The measures restrict oil imports and ban textile exports, and were approved after North Korea’s sixth and largest nuclear test earlier this month.

Han Tae Song, North Korea’s ambassador to the UN, said he “categorically rejected” what he called an “illegal resolution”.

North Korea threatens US with a greatest pain.

Conclusion: The world isn’t calm with North Korea and US fights for nothing.

US: House of representatives approves new sanctions to Russia

The ties between Russia and US has new low today.  US’ House of Representatives has approved a new bill which tightens sanctions againts Iran, North Korea and Russia by 419 to 3.

It needs to be passed through the Senate before it can be sent on to the president to be signed.

The White House says it is reviewing the bill, and it is unclear whether the president will veto it.

“While the president supports tough sanctions on North Korea, Iran and Russia, the White House is reviewing the House legislation and awaits a final legislative package for the president’s desk,” White House spokeswoman Sarah Sanders said in a statement.

Prior to the vote, Russian Deputy Foreign Minister Sergei Ryabkov said such measures would plant a “dangerous mine” under the foundation of ties.

Mr Ryabkov said: “All this is very worrying. We can see no signs that that Russophobe hysteria that has engulfed the entire US Congress is dying down.”

After it passed, Russian MP Leonid Slutsky said the sanctions “undermine the prospects for the restoration of Russian-American relations and further complicate them for the foreseeable future”.

“Opportunities for diplomatic manoeuvring” are now “extremely” small, he told Russia’s Interfax news agency.

Conclusion: Further handshakes between Trump and Putin to save US-Russia ties as soon as possible,

Middle East: Qatar condemns Saudi refusal to negotiate over demands

The row among Qatar and Saudi Arabia has a new chapter today. The Qatari Foreign Minister, Sheikh Mohammed al-Thani said the stance was “contrary to the principles” of international relations.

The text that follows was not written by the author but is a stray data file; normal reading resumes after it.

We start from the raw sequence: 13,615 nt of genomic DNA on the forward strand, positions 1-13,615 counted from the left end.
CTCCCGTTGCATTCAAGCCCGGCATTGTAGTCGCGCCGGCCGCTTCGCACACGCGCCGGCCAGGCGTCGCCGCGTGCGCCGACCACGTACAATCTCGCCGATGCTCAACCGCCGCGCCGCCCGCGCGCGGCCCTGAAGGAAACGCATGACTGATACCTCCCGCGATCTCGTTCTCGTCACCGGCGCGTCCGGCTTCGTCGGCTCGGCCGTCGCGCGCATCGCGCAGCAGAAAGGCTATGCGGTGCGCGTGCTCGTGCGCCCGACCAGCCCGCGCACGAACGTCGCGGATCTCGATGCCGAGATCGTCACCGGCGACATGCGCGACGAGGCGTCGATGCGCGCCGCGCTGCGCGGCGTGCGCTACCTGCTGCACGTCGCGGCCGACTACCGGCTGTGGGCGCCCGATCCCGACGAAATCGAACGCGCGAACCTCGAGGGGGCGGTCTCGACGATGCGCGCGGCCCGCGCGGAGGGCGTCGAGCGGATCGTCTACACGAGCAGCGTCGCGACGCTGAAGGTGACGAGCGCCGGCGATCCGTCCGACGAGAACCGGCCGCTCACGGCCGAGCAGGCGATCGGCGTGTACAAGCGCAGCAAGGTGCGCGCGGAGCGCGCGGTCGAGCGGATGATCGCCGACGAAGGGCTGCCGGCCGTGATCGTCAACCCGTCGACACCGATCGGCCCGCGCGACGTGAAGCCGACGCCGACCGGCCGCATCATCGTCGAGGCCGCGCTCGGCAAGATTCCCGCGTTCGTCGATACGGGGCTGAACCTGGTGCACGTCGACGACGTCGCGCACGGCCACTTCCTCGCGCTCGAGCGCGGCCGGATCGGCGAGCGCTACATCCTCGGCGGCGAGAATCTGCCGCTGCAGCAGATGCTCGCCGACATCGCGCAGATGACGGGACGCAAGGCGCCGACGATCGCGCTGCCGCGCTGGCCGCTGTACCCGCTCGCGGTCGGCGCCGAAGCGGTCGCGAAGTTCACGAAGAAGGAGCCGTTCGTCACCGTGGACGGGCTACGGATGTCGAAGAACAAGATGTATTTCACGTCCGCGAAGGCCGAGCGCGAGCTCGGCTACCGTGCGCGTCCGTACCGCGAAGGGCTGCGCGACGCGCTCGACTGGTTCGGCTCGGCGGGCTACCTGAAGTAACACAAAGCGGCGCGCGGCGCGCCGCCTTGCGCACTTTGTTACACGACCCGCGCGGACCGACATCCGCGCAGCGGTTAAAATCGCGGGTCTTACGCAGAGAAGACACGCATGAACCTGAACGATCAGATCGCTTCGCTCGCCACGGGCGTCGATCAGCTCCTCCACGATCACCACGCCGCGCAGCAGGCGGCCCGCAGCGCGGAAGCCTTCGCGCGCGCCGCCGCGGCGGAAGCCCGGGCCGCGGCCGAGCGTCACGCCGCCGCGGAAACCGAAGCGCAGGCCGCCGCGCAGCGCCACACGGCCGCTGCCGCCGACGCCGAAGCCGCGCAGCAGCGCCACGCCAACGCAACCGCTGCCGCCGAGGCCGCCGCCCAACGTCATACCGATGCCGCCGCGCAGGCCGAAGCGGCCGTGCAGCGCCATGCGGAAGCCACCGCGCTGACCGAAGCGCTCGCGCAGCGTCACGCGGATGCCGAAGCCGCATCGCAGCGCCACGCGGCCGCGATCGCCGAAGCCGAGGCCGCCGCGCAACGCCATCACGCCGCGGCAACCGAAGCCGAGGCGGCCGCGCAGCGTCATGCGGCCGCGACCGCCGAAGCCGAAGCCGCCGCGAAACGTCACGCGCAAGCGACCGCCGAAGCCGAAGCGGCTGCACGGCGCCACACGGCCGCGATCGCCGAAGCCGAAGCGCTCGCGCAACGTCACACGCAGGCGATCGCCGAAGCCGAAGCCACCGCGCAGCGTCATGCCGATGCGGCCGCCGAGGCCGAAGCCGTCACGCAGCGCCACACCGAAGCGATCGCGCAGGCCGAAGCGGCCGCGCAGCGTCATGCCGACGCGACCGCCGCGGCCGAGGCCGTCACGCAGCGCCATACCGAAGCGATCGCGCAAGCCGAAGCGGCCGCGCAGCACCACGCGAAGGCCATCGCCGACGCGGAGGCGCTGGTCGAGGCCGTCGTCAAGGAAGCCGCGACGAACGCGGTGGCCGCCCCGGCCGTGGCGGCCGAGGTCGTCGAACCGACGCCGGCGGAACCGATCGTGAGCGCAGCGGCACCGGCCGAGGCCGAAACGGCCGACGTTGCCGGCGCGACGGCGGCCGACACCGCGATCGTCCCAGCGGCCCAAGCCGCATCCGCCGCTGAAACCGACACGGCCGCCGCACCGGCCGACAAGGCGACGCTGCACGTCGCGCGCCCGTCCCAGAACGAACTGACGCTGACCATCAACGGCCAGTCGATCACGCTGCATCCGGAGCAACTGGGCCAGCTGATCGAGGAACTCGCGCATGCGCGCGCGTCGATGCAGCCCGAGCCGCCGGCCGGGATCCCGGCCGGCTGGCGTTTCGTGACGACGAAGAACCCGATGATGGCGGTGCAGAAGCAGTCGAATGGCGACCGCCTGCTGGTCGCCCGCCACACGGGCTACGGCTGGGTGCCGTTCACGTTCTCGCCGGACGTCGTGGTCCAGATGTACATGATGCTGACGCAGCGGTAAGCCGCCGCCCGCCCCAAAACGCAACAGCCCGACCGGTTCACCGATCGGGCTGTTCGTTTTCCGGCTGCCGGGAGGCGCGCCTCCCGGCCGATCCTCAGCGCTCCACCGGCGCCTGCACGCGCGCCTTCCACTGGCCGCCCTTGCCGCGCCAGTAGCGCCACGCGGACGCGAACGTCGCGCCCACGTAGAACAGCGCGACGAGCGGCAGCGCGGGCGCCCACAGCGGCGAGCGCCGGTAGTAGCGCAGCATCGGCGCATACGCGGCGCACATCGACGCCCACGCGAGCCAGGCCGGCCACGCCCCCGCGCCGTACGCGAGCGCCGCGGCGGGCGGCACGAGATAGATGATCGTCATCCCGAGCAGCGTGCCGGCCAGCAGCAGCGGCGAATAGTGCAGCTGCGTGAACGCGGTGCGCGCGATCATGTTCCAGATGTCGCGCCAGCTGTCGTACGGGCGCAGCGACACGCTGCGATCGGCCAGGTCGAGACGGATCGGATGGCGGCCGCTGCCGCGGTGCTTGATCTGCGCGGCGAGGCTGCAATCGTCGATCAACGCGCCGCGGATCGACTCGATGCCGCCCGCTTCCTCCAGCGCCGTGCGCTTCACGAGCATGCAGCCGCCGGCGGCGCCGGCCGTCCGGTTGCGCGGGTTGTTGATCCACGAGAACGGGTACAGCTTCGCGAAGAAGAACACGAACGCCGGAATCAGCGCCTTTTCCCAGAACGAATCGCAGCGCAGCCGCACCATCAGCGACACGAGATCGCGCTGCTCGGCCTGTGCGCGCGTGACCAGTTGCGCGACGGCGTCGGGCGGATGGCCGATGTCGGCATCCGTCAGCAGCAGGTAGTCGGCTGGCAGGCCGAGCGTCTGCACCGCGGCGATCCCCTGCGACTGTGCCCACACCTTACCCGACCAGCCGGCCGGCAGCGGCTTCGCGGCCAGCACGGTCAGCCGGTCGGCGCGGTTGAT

Saudi Arabia, Egypt, Bahrein and UAE has backlash Qatar by their ties with Turkey and Iran and allegations of sponsor terrorism.

US Secretary of State Rex Tillerson, who has sought to resolve the crisis, acknowledged that some elements would “be very difficult for Qatar to meet”, but that there were “significant areas which provide a basis for ongoing dialogue”.

But after holding talks with Mr Tillerson in Washington on Tuesday, Saudi Foreign Minister Adel al-Jubeir was asked by journalists if the demands were non-negotiable. He replied: “Yes.”

“It’s very simple. We made our point. We took our steps and it’s up to the Qataris to amend their behaviour. Once they do, things will be worked out. But if they don’t, they will remain isolated,” he said.

“If Qatar wants to come back into the [Gulf Co-operation Council] pool, they know what they have to do.”

Jubeir stressed that the decision to sever ties with Qatar was made after taking into account the history of its behaviour, which he alleged included harbouring known terrorists and funding extremist groups throughout the region.

Qatar’s foreign minister, who met Mr Tillerson at the state department later on Tuesday, called the Saudi position “unacceptable”.

“This is contrary to the principles that govern international relations because you can’t just present lists of demands and refuse to negotiate,” Sheikh Mohammed was quoted as saying in a ministry statement.

Sheikh Mohammed said the US agreed the demands had to be “reasonable and actionable”, and that the allegations against Qatar also needed to be discussed.

“We agree that the State of Qatar will engage in a constructive dialogue with the parties concerned if they want to reach a solution and overcome this crisis.”

Conclusion: Call to Trump to solve it.